Once readers have finished this, point them in the direction of Frank Cottrell-Boyce’s other books including The Astounding Broccoli Boy and books by Ross Welford. Peter Brown’s story The Wild Robot is another great automaton adventure.
ANDREA REECE, LOVEREADING4KIDS
Non-fiction: Everest: The Remarkable Story of Edmund Hillary and Tenzing Norgay by Alexandra Stewart, illustrated by Joe Todd-Stanton
Enduringly fascinating and inspiring, the story of Edmund Hillary and Tenzing Norgay’s ascent of Everest is always worth re-visiting. This strong narrative biography matched with atmospheric illustrations brings the two men to life from their childhoods in New Zealand and Nepal respectively to their amazing feat of climbing the world’s highest mountain. Alexandra Stewart and Joe Todd-Stanton capture something about the personalities of the two and the reasons that they felt the need to take on this great challenge. Most successfully, in words and pictures they describe the extraordinary landscape of Everest and the surrounding mountains and in particular the enormous dangers and the unique magic of mountaineering - especially when you take on the challenge of the highest mountain in the world.
JULIA ECCLESHARE M.B.E, Guardian Children’s Editor
We love to celebrate those children who have been going the extra mile in learning their spellings on Spelling Shed. We do this by looking at the children’s ‘shed score’. This is calculated as their total score for the previous seven days and so enables us to promote and celebrate consistent use over time. We’ll share the individual winners and the class of the week below along with their scores.
HINTS, TIPS & IDEAS FOR HOME
Here, we’ll share some ideas that you could use at home to help your children learn their spellings. Many of these will be activities we use in class and should therefore be familiar.
Use newspaper and magazine headline cuttings to spell the words in your spelling list. This should help you focus on the letters needed to create each word and their position within each one.
We have included an image of a headline cuttings alphabet that you could save and use at home.
Each month, we celebrate an amazing piece of writing in each class and display it on our display in the corridor. Children can become a Writer of the Month for a range of reasons, including wonderful use of description, excellent progress, fabulous vocabulary use and fitting the purpose of a piece perfectly.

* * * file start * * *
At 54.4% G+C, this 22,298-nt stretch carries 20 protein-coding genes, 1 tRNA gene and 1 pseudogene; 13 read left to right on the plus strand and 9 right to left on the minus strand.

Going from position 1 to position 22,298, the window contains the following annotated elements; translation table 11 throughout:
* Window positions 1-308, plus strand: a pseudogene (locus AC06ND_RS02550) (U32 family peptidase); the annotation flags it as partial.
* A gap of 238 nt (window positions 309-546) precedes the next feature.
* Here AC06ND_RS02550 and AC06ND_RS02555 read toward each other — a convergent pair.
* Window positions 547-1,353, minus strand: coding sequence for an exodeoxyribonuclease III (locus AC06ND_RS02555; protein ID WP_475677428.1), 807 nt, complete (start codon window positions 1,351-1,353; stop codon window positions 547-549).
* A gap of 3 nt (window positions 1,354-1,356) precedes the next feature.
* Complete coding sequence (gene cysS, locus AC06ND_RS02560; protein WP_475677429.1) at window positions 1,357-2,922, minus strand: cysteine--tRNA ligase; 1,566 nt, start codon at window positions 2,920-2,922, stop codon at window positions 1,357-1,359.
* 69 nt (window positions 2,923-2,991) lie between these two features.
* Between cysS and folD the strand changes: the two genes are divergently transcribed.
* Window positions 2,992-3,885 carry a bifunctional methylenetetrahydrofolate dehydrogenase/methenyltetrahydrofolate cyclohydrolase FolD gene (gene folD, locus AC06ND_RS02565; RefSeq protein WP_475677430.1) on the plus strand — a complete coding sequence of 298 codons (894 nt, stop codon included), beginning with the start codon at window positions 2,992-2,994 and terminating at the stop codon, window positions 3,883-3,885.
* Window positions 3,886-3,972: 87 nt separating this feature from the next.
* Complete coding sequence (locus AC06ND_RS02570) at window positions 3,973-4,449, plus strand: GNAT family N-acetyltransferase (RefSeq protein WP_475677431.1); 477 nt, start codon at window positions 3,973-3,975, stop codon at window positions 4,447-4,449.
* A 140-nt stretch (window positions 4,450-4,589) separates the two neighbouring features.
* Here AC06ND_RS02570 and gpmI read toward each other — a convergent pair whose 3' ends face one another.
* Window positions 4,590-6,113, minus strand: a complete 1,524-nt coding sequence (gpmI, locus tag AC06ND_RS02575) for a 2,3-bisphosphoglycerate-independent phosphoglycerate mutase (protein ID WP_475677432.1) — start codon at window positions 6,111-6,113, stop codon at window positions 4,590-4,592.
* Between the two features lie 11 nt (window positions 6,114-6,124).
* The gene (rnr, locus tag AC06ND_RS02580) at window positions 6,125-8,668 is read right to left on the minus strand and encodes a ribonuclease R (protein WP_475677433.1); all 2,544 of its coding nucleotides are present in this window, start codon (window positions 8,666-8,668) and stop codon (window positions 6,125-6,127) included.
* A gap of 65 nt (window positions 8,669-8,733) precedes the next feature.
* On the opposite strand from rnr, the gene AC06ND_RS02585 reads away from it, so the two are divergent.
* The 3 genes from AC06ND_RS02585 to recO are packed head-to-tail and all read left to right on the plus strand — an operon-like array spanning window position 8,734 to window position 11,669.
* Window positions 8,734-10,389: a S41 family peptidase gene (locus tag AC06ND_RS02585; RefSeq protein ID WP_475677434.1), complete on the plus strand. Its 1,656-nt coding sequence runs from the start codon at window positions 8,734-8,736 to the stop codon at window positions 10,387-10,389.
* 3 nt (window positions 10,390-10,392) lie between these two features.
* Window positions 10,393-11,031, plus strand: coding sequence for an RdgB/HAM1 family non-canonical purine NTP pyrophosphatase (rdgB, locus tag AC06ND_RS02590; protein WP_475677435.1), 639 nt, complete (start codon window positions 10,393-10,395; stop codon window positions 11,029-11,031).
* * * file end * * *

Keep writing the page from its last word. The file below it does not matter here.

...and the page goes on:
Class 1 - Hamish
An excellent description of the 'dogs' in Varkak Paw. Hamish has used lots of powerful vocabulary throughout and has started his sentences in different ways. This is one of his best pieces of writing.
Class 2 - Oscar
An excellent and very informative non-chronological report on 'Majestic Mammoths'.
Class 3 - Ion
Lovely vocabulary choices and openers.
Class 4 - Heidi
A well presented newspaper article which used fantastic openers.
Class 5 - Jack
A newspaper report about Howard Carter's discovery of the tomb of Tutankhamun. Jack worked really hard to write in the style of a news report.
Class 6 - Hannah
This dramatic piece of writing really built tension well. Exploring the perilous journey of Tadeo Jones, Hannah uses a range of fantastic language and sentence starters to great effect.
Class 7 - Samuel
Such exciting writing about Theseus and the Minotaur! I love the vivid, scary descriptions.
Class 8 - Elsie
Lovely description based on Street Child - lots of different features of the Stickman described.
Class 9 - Sana
Sana writes with real flair, testing out new vocabulary and new sentence structures. She is not afraid to take a few risks in order to express some great ideas.
Class 10 - Hussain
A real flair and some terrific language.
Class 11 - Oscar
Great knowledge and language.
Class 12 - Leah
Her first ever piece of independent writing! So much hard work has gone into creating a wonderful story. Well done!
This year, some classes have been participating in #FreeWritingFriday; a campaign launched by The Literacy Trust and author Cressida Cowell (How to Train Your Dragon, Emily Brown & The Wizards of Once) to give children the opportunity to write for their own pleasure and have complete ownership of their writing. Each child has their own writing book which is not monitored by their teacher and use them during a half hour slot on a Friday to write in any way they wish. For more information on the campaign, visit www.freewritingfriday.com.
Got a little time on your hands? Why not do a spot of writing? If you’re looking for some writing inspiration for home, look no further. Each week, you’ll find a different inspiration for writing – a photo, a drawing, a video or some text – that you could use to create your own masterpieces.
This week’s inspiration:
-Create a comic strip or picture board from the story.
-Write more missions for Walter which are spoilt by the pigeon.
-Write a news report on events, interviewing key witnesses etc.
-Write a persuasive argument giving an argument for why it was not the pigeon’s fault.